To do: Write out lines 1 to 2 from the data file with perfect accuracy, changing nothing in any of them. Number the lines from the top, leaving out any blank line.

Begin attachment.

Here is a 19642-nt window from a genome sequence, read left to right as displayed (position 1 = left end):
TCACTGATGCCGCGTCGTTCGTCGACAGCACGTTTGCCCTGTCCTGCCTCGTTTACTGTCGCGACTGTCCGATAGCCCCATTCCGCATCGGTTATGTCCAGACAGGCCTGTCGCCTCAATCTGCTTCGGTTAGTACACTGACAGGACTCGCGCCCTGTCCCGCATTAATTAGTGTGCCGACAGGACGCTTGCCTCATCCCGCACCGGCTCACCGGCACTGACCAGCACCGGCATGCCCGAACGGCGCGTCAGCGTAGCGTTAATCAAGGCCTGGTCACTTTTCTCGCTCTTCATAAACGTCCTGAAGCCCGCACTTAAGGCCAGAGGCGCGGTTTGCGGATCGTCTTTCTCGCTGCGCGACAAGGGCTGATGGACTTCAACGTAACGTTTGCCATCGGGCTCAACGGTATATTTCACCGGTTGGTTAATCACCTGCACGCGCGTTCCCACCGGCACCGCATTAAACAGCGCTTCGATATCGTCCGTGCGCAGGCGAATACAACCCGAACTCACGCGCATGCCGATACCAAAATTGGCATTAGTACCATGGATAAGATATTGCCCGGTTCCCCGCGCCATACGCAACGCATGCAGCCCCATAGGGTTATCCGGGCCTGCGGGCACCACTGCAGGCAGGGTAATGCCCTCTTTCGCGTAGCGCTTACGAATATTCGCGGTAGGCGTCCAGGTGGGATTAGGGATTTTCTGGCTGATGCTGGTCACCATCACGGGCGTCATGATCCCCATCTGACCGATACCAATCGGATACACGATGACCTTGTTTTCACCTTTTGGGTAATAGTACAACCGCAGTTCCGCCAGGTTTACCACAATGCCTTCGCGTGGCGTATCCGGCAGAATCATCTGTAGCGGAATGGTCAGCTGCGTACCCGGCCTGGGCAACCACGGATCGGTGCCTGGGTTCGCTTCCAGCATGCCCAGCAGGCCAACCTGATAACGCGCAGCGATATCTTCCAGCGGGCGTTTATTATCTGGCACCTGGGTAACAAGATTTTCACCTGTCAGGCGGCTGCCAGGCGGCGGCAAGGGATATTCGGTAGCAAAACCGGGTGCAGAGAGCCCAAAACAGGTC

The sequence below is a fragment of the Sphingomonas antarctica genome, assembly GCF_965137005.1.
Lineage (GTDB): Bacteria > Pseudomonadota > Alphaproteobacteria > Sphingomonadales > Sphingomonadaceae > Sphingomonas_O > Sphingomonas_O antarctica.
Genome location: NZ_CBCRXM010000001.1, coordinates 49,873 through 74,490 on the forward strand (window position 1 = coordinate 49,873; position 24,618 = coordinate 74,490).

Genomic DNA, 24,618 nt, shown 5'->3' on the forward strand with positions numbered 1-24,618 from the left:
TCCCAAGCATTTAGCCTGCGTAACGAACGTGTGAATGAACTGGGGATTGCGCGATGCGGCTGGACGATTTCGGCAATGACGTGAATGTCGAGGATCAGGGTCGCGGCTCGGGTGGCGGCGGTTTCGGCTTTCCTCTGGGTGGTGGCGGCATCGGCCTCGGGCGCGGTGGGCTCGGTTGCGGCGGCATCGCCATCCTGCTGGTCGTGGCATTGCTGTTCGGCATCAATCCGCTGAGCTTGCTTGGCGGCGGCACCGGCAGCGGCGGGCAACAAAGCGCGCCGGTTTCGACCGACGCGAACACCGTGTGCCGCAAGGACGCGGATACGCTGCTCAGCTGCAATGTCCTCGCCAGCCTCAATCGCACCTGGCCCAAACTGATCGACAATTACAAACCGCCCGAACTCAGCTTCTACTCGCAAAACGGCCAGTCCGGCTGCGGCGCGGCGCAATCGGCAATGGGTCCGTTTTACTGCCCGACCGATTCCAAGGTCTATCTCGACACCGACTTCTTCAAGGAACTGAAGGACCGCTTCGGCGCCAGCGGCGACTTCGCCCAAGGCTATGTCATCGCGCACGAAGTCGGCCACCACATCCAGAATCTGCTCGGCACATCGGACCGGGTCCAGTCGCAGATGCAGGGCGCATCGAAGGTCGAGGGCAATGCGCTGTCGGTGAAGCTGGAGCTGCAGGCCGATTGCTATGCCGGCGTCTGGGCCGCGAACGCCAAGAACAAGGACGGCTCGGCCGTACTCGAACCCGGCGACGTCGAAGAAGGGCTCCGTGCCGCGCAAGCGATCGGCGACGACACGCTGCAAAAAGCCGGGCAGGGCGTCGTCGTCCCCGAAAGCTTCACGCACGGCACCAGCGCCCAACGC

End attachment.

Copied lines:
Here is a 19642-nt window from a genome sequence, read left to right as displayed (position 1 = left end):
TCACTGATGCCGCGTCGTTCGTCGACAGCACGTTTGCCCTGTCCTGCCTCGTTTACTGTCGCGACTGTCCGATAGCCCCATTCCGCATCGGTTATGTCCAGACAGGCCTGTCGCCTCAATCTGCTTCGGTTAGTACACTGACAGGACTCGCGCCCTGTCCCGCATTAATTAGTGTGCCGACAGGACGCTTGCCTCATCCCGCACCGGCTCACCGGCACTGACCAGCACCGGCATGCCCGAACGGCGCGTCAGCGTAGCGTTAATCAAGGCCTGGTCACTTTTCTCGCTCTTCATAAACGTCCTGAAGCCCGCACTTAAGGCCAGAGGCGCGGTTTGCGGATCGTCTTTCTCGCTGCGCGACAAGGGCTGATGGACTTCAACGTAACGTTTGCCATCGGGCTCAACGGTATATTTCACCGGTTGGTTAATCACCTGCACGCGCGTTCCCACCGGCACCGCATTAAACAGCGCTTCGATATCGTCCGTGCGCAGGCGAATACAACCCGAACTCACGCGCATGCCGATACCAAAATTGGCATTAGTACCATGGATAAGATATTGCCCGGTTCCCCGCGCCATACGCAACGCATGCAGCCCCATAGGGTTATCCGGGCCTGCGGGCACCACTGCAGGCAGGGTAATGCCCTCTTTCGCGTAGCGCTTACGAATATTCGCGGTAGGCGTCCAGGTGGGATTAGGGATTTTCTGGCTGATGCTGGTCACCATCACGGGCGTCATGATCCCCATCTGACCGATACCAATCGGATACACGATGACCTTGTTTTCACCTTTTGGGTAATAGTACAACCGCAGTTCCGCCAGGTTTACCACAATGCCTTCGCGTGGCGTATCCGGCAGAATCATCTGTAGCGGAATGGTCAGCTGCGTACCCGGCCTGGGCAACCACGGATCGGTGCCTGGGTTCGCTTCCAGCATGCCCAGCAGGCCAACCTGATAACGCGCAGCGATATCTTCCAGCGGGCGTTTATTATCTGGCACCTGGGTAACAAGATTTTCACCTGTCAGGCGGCTGCCAGGCGGCGGCAAGGGATATTCGGTAGCAAAACCGGGTGCAGAGAGCCCAAAACAGGTC